Mockensturm, Ltd
Have Tax Questions? Talk To One Of Our Experienced Professionals.
419-442-7764 | 800-718-0722
With over 50 years combined tax experience, we provide solutions to all your tax and creditor problems.
Do You Have IRS Problems? Mockensturm Limited Can Help Stop All Collection Action.

Missed Ohio Income Taxes Filing Deadline?

All is not lost if you weren't able to file your 2014 Federal and Ohio income taxes by the April 15, 2015 deadline. As with many things in life, an ounce of prevention is worth a pound of cure when it comes to filing your taxes.  Even if you didn't file an extension, there will be no penalty assessed for filing late if you're entitled to a refund. However, it's important to remember that the IRS and State of Ohio have 3 year Statutes of Limitations on claims for Refunds. If you wait too long you could miss out on your federal and state tax refunds.

If you think you owe federal or state income taxes, you may be tempted to wait to file for fear that the IRS or the State of Ohio will pursue you for payment. While you will have to deal with these tax authorities eventually, it's much better to file your returns as quickly as possible in light of the IRS 10 year Statute of Limitations on Collections. Once taxes are assessed, the IRS has only 10 years to collect - no matter what you owe, if it's not paid by the last day of the 10th year after the tax was assessed against you, it becomes uncollectible - forever. But the clock doesn't start ticking until you file your returns or the IRS estimates your tax liability by filing a substitute return for you. Once you file, if you cannot pay what you owe, you can arrange to be declared Currently Uncollectible or set up a reasonable installment plan. In the case of the IRS, it may be that the monthly payment you can afford won't be enough to pay off your balance within the 10 year Collection Statute. That's ok, the IRS is authorized to accept such a plan if you qualify.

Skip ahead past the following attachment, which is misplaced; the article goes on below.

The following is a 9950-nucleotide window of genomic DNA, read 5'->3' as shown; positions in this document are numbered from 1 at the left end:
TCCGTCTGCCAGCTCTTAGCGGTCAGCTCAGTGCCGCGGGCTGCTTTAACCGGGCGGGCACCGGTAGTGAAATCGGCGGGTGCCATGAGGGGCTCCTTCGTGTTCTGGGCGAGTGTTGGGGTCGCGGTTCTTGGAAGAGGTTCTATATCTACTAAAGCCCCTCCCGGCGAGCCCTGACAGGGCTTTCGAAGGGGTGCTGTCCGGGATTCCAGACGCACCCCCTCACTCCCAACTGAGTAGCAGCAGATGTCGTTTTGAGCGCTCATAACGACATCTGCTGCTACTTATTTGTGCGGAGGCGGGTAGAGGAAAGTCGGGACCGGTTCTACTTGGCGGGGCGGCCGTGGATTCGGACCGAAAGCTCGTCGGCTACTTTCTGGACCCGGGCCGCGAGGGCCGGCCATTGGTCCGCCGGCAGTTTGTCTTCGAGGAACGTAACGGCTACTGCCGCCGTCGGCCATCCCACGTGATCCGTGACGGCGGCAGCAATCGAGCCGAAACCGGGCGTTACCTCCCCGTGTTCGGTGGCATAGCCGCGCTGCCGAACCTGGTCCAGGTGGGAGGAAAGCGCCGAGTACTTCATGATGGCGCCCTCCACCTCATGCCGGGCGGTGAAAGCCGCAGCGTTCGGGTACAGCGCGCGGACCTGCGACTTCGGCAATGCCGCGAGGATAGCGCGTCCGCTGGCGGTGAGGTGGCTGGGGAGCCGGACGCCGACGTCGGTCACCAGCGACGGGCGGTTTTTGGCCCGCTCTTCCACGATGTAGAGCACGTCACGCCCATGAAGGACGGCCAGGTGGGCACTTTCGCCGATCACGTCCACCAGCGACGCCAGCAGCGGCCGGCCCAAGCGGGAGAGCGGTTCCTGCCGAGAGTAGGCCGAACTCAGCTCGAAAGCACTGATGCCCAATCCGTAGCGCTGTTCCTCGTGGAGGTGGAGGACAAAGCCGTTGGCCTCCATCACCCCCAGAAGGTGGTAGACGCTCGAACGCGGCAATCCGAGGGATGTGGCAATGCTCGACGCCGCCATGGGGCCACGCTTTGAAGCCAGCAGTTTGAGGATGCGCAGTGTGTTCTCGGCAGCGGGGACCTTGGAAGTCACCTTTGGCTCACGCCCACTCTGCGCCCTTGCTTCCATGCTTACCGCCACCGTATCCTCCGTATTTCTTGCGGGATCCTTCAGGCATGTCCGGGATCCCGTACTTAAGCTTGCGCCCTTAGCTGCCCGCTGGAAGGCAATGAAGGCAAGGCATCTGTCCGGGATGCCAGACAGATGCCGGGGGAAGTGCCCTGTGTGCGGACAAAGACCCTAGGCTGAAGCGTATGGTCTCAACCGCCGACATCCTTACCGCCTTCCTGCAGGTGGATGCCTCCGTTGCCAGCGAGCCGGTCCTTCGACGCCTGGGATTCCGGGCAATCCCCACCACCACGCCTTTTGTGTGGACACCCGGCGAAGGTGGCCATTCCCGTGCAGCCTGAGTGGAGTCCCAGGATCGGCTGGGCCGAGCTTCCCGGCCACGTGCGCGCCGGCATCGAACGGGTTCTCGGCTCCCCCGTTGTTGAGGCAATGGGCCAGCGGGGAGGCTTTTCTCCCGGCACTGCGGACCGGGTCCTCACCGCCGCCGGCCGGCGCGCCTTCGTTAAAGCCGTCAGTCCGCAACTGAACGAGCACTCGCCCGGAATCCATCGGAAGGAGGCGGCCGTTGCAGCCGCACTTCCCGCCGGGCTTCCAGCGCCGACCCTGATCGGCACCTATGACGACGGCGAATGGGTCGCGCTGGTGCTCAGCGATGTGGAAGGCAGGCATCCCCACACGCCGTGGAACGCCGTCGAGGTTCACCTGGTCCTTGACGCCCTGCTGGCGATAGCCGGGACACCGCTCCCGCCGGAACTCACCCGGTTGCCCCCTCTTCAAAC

Note, however that it's different with the State of Ohio. Ohio has a very loose Statute of Limitations on Collections which essentially allows it to pursue you well beyond a 10 year period. It is therefore very important to file your Ohio return and make payment arrangements as soon as possible to avoid additional collection costs and a prolonged period of collection activity.

The bottom line about late income tax filings is that you need to file as soon as possible to get the statute of limitations running and contain future collection pain. There are always ways to deal with the tax liability once you've filed. But waiting to file out of fear of collections is not the way to deal with your IRS or Ohio Income tax problem.

No Comments

Leave a comment
Comment Information
  • Lead Counsel
  • AVVO
  • Facebook
  • Linked In
BACK TO TOP